Men couldn't stop "women's liberation" in this country. They couldn't stop women deciding for themselves who to have sex with. So they did the next best thing. They couldn't enforce exclusivity, so they promoted promiscuity.  

          They pitched, in a thousand subtle ways, the idea that women should have sex casually and constantly. That a woman who wasn't as sex-obsessed as a man was somehow not a real woman.

          So we now have tween girls being told they're weird because they don't have sex. We have Ambercrombie and Fitch selling push up bras for seven year olds. We have idiot mothers giving little girls "virgin" wax jobs. Girls still learning, in a thousand different ways, that the only thing they have to offer is their sexuality.

          Once again, woman as toilet. No value except for sex. The only difference is....now we're expected to be public toilets.

          Freedom has two enemies: Those who want to control everyone around them...and those who feel no need to control themselves.

          by Sirenus on Tue Apr 12, 2011 at 08:20:43 AM PDT

          [ Parent ]

          •  Different sides of the same coin. (1+ / 0-)
            Recommended by:
            Dixiedemocrat

            I was focusing on one narrow aspect of male control of female sexuality - the desire to suppress it.  You focus on another aspect of male control - with which I don't disagree.  Perhaps a better way to have said it would be "Fear of women controlling their own sexuality" - in whatever way they want.  Whether that is to be overtly and promiscuously sexual, to be monogamous, to be celibate.  Female sexuality is inherently immensely powerful.  If a woman controls that herself, she has great power.  But for it to be powerful, it must be entirely hers to control.  And the first step in that control is for her to know that it is hers alone to control.  So male dominated structures want to take that control away.  But in all sorts of ways - whether by enforced chastity, enforced promiscuity or enforced monogamy.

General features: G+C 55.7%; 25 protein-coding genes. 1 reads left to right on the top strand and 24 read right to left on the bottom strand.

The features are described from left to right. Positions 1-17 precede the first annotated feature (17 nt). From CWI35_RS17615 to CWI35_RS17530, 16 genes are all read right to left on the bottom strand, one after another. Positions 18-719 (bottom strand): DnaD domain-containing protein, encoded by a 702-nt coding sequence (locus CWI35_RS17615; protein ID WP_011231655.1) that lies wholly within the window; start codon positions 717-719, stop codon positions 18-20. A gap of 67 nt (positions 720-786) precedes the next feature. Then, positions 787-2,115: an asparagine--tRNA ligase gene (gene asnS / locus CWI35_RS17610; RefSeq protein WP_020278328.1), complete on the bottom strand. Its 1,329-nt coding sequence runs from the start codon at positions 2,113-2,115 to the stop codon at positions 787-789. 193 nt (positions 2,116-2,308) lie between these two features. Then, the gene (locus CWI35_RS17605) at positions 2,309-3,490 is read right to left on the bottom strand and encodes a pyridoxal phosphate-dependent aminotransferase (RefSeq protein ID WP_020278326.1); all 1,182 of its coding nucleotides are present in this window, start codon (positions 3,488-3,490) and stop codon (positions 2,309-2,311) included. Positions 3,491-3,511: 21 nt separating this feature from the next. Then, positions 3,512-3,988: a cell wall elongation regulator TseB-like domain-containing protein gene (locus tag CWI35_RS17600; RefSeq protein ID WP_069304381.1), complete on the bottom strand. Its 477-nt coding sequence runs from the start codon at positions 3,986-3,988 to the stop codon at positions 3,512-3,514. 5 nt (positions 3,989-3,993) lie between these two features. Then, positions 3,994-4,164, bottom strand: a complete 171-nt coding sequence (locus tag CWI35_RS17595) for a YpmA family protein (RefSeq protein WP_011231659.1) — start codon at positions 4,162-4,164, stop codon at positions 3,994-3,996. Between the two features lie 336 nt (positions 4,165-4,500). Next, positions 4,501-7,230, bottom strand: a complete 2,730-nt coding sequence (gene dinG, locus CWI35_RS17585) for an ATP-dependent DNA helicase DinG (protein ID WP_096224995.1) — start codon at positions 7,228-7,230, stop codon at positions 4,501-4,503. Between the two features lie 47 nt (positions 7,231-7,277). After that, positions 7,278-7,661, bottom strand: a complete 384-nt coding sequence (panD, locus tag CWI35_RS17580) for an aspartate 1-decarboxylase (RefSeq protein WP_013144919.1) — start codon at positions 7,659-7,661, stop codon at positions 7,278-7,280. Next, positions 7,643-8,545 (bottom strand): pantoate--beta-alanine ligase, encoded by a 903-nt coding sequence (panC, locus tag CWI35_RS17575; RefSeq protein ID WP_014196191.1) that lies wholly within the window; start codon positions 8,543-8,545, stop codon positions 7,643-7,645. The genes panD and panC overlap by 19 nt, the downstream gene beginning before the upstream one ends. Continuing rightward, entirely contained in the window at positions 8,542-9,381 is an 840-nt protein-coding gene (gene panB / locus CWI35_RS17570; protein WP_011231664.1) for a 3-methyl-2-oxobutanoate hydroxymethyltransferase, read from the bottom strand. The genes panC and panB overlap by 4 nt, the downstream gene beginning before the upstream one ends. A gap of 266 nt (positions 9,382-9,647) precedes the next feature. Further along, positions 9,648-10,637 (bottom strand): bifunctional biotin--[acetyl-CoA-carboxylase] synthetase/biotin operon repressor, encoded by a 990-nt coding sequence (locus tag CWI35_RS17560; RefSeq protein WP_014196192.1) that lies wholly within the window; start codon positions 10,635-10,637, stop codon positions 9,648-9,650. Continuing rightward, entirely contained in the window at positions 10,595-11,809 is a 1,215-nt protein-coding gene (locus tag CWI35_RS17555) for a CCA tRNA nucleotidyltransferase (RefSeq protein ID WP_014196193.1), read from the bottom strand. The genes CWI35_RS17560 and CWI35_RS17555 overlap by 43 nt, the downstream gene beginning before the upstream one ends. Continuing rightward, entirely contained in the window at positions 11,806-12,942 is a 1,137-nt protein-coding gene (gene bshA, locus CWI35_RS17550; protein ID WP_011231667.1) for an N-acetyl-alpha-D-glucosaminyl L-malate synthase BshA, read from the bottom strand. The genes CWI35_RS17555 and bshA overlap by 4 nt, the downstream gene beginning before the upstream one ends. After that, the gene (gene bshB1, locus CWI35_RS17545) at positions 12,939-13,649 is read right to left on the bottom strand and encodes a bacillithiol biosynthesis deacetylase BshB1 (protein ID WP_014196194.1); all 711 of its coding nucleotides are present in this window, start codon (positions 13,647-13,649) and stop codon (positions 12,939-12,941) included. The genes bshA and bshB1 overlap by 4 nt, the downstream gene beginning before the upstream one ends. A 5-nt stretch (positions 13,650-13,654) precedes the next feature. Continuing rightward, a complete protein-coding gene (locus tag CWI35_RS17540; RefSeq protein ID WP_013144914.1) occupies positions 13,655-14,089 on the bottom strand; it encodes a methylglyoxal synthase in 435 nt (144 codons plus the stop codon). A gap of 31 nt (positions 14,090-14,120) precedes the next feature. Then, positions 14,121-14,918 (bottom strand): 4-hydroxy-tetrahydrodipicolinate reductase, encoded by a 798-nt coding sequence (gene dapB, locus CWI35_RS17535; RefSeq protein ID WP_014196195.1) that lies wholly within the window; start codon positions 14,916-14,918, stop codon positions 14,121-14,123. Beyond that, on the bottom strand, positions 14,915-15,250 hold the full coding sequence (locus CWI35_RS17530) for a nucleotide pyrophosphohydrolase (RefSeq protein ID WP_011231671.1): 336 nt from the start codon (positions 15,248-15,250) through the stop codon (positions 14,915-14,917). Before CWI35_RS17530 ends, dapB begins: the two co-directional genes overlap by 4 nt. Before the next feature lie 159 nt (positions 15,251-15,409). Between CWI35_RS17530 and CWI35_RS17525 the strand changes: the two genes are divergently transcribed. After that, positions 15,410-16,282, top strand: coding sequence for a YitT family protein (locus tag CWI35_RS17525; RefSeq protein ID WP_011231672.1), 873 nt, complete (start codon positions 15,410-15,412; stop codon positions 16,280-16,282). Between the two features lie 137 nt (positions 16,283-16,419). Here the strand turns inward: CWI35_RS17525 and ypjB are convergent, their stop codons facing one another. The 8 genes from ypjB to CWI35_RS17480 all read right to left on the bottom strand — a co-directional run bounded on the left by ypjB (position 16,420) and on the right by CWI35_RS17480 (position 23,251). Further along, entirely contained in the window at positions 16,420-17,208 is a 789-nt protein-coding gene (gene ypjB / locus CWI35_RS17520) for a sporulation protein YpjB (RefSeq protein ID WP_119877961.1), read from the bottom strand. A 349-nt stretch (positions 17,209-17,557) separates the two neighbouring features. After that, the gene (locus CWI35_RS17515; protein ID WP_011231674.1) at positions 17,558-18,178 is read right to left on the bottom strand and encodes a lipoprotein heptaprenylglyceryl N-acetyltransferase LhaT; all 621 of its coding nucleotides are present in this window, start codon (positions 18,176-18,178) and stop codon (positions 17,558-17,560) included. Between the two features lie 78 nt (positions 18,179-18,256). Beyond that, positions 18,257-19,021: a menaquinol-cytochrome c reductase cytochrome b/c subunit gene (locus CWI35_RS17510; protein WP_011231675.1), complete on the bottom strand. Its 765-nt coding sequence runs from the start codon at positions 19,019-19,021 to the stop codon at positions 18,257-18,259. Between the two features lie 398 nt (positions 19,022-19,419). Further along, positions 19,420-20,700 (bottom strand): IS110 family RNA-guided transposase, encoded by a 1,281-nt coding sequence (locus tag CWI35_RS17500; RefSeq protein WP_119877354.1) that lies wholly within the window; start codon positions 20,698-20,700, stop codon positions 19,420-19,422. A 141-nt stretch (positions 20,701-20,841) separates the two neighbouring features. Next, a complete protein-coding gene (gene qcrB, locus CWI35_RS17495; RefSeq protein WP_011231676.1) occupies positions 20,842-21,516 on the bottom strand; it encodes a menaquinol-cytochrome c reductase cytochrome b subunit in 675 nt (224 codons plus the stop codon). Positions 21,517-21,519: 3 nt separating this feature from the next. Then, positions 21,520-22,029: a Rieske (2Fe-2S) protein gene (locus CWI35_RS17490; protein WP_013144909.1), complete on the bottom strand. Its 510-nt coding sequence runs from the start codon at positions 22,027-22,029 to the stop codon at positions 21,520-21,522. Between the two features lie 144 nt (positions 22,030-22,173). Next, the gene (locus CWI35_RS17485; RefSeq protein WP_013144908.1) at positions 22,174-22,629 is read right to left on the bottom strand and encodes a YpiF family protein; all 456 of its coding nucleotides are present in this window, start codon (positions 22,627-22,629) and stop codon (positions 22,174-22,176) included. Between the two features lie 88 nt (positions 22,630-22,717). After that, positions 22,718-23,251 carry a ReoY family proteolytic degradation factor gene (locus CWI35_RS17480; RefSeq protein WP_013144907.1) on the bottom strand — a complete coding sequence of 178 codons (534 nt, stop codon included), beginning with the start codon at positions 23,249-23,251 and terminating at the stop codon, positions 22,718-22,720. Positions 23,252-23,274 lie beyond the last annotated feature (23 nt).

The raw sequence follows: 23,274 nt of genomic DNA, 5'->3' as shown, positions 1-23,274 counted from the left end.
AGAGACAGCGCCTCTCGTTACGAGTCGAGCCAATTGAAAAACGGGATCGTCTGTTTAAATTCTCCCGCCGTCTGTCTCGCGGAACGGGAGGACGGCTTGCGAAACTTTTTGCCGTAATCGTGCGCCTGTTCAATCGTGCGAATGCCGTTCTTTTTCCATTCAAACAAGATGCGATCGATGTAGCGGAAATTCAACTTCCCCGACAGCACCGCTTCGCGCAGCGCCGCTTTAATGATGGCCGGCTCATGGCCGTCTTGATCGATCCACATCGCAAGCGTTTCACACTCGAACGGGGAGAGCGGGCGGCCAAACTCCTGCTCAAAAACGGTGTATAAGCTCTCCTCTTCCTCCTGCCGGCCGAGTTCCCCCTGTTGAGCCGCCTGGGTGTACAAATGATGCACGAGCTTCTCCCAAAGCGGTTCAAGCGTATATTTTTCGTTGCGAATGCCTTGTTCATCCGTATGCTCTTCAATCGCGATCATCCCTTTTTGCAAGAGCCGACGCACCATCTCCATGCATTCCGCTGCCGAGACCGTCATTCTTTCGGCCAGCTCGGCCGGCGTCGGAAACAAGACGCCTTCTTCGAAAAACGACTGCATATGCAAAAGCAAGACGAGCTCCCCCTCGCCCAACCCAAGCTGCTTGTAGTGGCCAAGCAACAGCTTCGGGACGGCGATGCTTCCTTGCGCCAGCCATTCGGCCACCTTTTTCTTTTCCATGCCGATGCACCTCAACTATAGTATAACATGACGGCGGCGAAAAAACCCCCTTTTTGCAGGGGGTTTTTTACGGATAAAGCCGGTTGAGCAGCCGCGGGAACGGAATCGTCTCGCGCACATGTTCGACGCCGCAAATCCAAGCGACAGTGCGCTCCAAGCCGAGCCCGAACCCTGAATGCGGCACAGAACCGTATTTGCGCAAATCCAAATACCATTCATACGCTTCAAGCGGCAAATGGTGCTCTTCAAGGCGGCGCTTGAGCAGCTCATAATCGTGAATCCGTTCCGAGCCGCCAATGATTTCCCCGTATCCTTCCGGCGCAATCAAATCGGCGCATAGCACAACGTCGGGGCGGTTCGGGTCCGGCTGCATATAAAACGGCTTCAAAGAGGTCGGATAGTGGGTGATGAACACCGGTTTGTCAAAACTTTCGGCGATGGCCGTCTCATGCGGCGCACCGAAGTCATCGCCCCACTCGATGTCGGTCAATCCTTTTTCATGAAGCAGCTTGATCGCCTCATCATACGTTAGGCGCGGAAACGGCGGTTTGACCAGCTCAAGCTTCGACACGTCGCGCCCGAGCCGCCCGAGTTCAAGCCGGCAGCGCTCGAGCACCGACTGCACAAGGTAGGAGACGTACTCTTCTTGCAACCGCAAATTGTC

I'd also wholeheartedly agree that the overt over-sexualization of young women and girls today is deeply sad.

            "The truth will set you free. But first, it wil piss you off." Gloria Steinem

            by Chico David RN on Tue Apr 12, 2011 at 11:43:32 AM PDT

            [ Parent ]

            •  Saw a clip from a documentary about pregnant (1+ / 0-)
              Recommended by:
              Dixiedemocrat

              teenage girls.

              A counselor was explaining about childbirth.

              One girl, about fourteen, asked:
              "Does it hurt worse than sex?"

              Talk about sad. To me, that about says it all.

              Freedom has two enemies: Those who want to control everyone around them...and those who feel no need to control themselves.

              by Sirenus on Tue Apr 12, 2011 at 01:20:47 PM PDT

              [ Parent ]

    •  Well, here's how I see it. (1+ / 0-)
      Recommended by:
      Toon

      Women many not necessarily be created to serve my needs. But at the same time, they do a pretty darn good job of it. Heh!

      Where it's sexism versus feminism, IMO, is the difference between what you related to us -- which is that "men do have needs" -- versus "we ALL have needs".

      The feminist side, to me, is just stating that SHE has needs too, dammit. And it's my job to provide for her the same as she provides for me -- this makes US better people. That's the whole concept behind a solid functional relationship to me, that each person has needs and it is the responsibility of their partner to try to meet them, within reason.

      •  I, like every other individual, have a lot of (0+ / 0-)

        needs.

        The need to be respected. The need to be free. The need to learn. The need to make my own choices. The need to experience beauty. The need for political power.

        I need decent food. I need clean air. I need friends. I need music. I need trees and stars and lakes.